Respiration is comprised of breathing in and out of respiratory gases and their exchange in the circulation. In frogs, the respiration takes place by two major mechanisms.
- Pulmonary circulation – through lungs
- Cutaneous circulation – through skin
Apart from the above mechanisms, some amount of respiration takes place through the mucosa of the buccal cavity called Buccal respiration. The respiration in larval form of frogs occurs through gills and is called Branchial respiration.
1. Cutaneous Respiration in Frog
Skin is one of the primary respiratory organs of frogs which functions in both air and water. Frog’s skin is composed of thin membranous tissue with extensive capillary network underneath. This arrangement facilitates the diffusion of respiratory gases from the surrounding and the blood vessels.
The skin should be moist for the gases to diffuse into the skin. The skin is inherently rendered moist by the presence of mucus glands. As the mucus secretions alone are not sufficient, the frog needs moist atmosphere or water body to maintain the moistness for the cutaneous respiration to take place
During winter months of hibernation the frogs submerge in water or bury themselves in mud. Pulmonary respiration ceases in hibernation and the basal energy needed for sustenance is provided entirely by cutaneous respiration.
As soon as the skin dries, cutaneous respiration of frog stops and it soon dies. This is the reason for prevalence of frogs near water bodies and moist foliage.
2. Pulmonary Respiration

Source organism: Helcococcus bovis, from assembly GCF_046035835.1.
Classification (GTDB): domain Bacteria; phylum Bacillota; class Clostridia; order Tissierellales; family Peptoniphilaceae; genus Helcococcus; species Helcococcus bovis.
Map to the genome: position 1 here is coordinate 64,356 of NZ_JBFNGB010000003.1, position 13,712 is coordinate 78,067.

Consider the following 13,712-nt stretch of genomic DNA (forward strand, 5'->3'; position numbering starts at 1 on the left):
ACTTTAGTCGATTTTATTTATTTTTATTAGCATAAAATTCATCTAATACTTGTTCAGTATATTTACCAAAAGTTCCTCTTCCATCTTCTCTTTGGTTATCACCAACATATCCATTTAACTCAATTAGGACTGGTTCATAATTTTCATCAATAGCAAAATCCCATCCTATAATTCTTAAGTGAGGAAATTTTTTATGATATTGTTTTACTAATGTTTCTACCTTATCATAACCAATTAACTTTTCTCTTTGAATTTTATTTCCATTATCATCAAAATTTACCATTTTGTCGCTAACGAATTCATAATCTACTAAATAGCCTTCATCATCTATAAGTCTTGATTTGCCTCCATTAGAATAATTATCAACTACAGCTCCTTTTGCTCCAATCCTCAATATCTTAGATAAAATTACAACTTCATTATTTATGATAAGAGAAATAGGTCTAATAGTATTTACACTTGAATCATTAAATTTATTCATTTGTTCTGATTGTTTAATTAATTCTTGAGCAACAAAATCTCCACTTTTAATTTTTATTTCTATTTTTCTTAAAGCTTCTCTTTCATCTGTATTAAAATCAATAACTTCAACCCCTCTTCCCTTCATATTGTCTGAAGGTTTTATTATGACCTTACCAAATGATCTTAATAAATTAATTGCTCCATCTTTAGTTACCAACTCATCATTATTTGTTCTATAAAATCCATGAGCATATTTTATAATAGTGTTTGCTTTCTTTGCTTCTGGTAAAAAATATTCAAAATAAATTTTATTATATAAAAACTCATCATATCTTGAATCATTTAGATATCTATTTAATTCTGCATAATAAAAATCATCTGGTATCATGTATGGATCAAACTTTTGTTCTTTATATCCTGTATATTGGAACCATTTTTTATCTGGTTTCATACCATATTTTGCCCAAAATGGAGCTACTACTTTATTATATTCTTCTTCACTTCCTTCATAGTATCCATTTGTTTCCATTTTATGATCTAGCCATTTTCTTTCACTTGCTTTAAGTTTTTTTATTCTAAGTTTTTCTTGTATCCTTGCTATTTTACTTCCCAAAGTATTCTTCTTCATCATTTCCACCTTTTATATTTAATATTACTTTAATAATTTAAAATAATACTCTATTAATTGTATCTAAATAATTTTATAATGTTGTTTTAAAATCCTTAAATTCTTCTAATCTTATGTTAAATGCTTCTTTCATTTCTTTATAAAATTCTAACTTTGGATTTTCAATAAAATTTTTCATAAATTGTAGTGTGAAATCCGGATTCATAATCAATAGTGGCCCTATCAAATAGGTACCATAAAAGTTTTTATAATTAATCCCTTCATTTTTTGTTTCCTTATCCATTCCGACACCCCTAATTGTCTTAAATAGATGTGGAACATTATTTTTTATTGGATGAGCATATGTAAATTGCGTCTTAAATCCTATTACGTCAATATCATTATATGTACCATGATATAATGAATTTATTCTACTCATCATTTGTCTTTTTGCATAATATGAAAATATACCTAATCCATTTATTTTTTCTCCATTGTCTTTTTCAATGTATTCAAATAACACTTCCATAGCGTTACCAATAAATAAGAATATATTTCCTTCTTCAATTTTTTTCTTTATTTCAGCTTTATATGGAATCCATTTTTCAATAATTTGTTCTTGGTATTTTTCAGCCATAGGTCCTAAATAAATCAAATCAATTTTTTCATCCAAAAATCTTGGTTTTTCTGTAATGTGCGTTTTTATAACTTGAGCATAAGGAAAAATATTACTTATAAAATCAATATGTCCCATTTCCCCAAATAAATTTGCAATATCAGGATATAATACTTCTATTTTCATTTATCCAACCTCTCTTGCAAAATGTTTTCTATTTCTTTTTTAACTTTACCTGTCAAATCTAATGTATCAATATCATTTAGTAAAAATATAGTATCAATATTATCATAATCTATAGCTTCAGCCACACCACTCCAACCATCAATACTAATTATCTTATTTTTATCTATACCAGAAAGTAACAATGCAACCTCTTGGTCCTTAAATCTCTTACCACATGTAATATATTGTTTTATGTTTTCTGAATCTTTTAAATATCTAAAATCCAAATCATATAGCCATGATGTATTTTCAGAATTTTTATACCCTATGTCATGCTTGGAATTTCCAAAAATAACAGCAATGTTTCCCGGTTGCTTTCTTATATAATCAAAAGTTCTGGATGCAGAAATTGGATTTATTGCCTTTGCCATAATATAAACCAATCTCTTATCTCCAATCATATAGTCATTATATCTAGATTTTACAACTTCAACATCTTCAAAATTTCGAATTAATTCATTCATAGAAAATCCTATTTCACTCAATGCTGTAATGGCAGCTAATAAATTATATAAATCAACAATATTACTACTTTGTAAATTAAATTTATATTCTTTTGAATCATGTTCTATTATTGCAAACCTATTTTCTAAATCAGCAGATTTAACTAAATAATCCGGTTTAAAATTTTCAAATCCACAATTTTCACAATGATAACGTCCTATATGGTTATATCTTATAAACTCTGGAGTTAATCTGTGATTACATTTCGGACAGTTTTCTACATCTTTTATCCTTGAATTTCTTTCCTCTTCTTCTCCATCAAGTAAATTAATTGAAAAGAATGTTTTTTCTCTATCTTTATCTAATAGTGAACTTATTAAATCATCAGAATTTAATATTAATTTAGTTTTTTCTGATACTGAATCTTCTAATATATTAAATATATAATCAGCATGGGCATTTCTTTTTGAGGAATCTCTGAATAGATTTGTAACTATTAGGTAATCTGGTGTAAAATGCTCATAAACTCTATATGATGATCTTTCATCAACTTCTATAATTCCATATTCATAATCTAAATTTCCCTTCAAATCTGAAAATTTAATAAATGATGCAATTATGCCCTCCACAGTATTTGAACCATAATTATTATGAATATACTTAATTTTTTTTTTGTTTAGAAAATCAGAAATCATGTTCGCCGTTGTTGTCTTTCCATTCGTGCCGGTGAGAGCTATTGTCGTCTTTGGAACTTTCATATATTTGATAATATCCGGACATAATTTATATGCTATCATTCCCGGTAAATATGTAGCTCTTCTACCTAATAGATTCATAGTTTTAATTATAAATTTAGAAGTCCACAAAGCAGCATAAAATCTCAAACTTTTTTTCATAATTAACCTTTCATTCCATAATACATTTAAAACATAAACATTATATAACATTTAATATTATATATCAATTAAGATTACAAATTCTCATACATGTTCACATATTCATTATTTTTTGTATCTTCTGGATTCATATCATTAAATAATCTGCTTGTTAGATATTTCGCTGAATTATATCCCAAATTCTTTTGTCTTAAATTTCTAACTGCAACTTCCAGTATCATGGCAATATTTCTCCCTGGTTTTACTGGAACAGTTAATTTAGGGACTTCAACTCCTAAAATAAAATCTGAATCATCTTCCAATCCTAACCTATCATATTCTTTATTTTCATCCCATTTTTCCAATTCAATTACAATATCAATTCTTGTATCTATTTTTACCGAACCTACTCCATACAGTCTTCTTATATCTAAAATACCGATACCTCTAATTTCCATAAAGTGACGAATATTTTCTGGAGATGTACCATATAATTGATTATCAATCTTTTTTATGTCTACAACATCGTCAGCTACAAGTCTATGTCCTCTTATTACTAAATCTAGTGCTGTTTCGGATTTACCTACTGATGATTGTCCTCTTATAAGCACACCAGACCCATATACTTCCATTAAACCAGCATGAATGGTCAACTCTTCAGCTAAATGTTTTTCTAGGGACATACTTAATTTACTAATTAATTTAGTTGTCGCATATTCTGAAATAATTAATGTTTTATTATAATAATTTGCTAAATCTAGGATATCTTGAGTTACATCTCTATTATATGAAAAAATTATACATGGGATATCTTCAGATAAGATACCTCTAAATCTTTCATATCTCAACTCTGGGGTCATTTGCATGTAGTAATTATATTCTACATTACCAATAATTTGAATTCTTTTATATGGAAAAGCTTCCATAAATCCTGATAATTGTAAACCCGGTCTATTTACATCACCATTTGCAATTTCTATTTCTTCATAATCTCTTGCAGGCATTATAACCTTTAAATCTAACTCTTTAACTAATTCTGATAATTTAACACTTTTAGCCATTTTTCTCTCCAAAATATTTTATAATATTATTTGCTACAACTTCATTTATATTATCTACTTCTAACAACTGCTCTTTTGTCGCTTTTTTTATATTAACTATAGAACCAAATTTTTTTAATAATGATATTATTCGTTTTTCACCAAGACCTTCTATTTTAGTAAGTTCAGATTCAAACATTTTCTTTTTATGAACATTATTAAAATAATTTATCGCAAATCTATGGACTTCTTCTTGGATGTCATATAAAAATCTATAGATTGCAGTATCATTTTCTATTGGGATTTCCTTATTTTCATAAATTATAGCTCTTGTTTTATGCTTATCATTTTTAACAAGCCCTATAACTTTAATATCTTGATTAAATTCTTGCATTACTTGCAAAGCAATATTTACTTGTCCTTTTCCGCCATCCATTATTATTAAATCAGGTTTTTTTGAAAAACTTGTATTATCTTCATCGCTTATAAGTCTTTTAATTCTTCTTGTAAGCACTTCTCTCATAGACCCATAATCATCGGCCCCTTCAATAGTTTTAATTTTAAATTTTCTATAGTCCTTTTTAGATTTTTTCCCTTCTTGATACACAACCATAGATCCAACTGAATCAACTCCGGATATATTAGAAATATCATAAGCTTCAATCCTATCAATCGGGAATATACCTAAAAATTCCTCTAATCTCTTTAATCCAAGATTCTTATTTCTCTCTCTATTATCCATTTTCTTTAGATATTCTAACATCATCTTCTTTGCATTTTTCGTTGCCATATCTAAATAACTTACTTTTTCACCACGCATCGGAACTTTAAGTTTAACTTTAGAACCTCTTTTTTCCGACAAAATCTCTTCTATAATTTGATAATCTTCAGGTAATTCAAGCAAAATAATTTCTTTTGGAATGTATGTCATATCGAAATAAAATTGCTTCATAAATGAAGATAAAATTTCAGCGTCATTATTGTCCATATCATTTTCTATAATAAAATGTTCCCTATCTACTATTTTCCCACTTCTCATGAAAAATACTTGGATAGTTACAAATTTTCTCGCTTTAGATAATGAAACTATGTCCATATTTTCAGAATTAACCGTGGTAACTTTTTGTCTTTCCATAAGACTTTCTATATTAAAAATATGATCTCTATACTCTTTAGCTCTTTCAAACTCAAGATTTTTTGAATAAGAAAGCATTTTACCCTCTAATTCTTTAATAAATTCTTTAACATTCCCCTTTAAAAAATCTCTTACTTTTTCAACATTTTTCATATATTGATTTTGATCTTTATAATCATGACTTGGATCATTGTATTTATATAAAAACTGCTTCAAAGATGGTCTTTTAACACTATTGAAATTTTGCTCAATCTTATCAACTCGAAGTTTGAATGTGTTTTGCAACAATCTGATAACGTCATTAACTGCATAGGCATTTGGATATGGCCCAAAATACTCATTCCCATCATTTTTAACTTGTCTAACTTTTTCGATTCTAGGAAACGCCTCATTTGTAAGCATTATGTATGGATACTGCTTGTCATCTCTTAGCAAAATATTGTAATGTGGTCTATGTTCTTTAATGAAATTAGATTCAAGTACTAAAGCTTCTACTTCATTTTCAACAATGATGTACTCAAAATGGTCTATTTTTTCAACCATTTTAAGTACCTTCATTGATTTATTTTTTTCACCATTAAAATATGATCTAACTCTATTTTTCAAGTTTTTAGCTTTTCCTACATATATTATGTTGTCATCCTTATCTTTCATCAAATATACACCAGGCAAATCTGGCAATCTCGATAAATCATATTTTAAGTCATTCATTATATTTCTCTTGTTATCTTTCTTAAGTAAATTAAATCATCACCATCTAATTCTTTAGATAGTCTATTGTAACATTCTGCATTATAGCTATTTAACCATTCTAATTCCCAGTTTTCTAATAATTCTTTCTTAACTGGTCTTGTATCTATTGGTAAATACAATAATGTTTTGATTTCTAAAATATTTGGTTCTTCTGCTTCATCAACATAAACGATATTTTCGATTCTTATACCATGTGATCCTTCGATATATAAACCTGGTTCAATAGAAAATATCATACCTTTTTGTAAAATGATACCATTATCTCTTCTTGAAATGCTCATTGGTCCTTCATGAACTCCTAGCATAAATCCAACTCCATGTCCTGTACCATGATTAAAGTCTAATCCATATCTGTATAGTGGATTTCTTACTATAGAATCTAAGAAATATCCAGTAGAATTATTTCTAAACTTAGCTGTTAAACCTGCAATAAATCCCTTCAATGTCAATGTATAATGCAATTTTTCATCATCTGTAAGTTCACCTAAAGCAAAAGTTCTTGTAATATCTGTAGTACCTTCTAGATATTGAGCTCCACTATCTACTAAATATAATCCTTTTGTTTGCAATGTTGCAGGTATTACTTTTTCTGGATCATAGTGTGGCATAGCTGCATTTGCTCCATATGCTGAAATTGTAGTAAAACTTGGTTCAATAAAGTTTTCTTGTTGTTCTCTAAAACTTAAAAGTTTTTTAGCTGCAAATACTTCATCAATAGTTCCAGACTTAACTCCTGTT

In pulmonary respiration, frogs breathe in the atmospheric air into the lungs like human beings, but the mechanism of breathing in and breathing out is different. The respiratory system is comprised of the respiratory tract and the lungs.
- External nares
- Internal nares
- Buccopharyngeal cavity
- Tracheo bronchial chamber
- Two bronchi
- The external nares or nostrils lie above the snout and are guarded by valves which open and close during respiration. The movement of tip of upper jaw causes closure of the valve and prevents the entry of air.
- It is connected to the internal nares which are present in the anterior portion of the buccal cavity.
- The floor of the buccal cavity is very distensible to facilitate the expansion during inspiration to hold the air. It is under continuous movement.
- The buccopharyngeal cavity opens into the larynx through glottis, a midline aperture in the pharynx. The larynx is supported by a pair of arytenoid and a cricoid cartilage.
- Internally, the pharyngeal epithelium is thickened to form the vocal cords responsible for the croaking sound. Larynx leads to a small tube called trachea which bifurcates to a pair of bronchi each ending in a balloon like lungs.
- The lungs are poorly developed in frog that necessitates the presence of cutaneous and buccopharyngeal respiration. They are small ovoid organs composed of cluster of thin walled sacs called alveoli.
- The walls of the alveoli are richly supplied with blood vessels which break up to form a fine capillary network.
- The alveolar epithelium is made of single layer of flattened squamous cells which facilitates diffusion of cases from the sac to capillary network.
- The epithelial layer is supported underneath by smooth muscle cells which cause the contraction of lungs. The outer surface of both lungs are lined by a layer of peritoneum.
- When the lungs are inflated, the specific gravity of the animal decreases. This favours the floating of the frog in water.
Picture 7: Light microscopic view of lungs of Frog
Inspiration and expiration are assisted by the muscles causing movement of jaw bones and the laryngeal cartilages. They are
- Sternohyoid muscle – attached to sternum in the lower end and undersurface of hyoid apparatus in the upper end
- Geniohyoid muscle – attached to upper surface of hyoid in the lower end and to the squamosal bone of skull in the upper end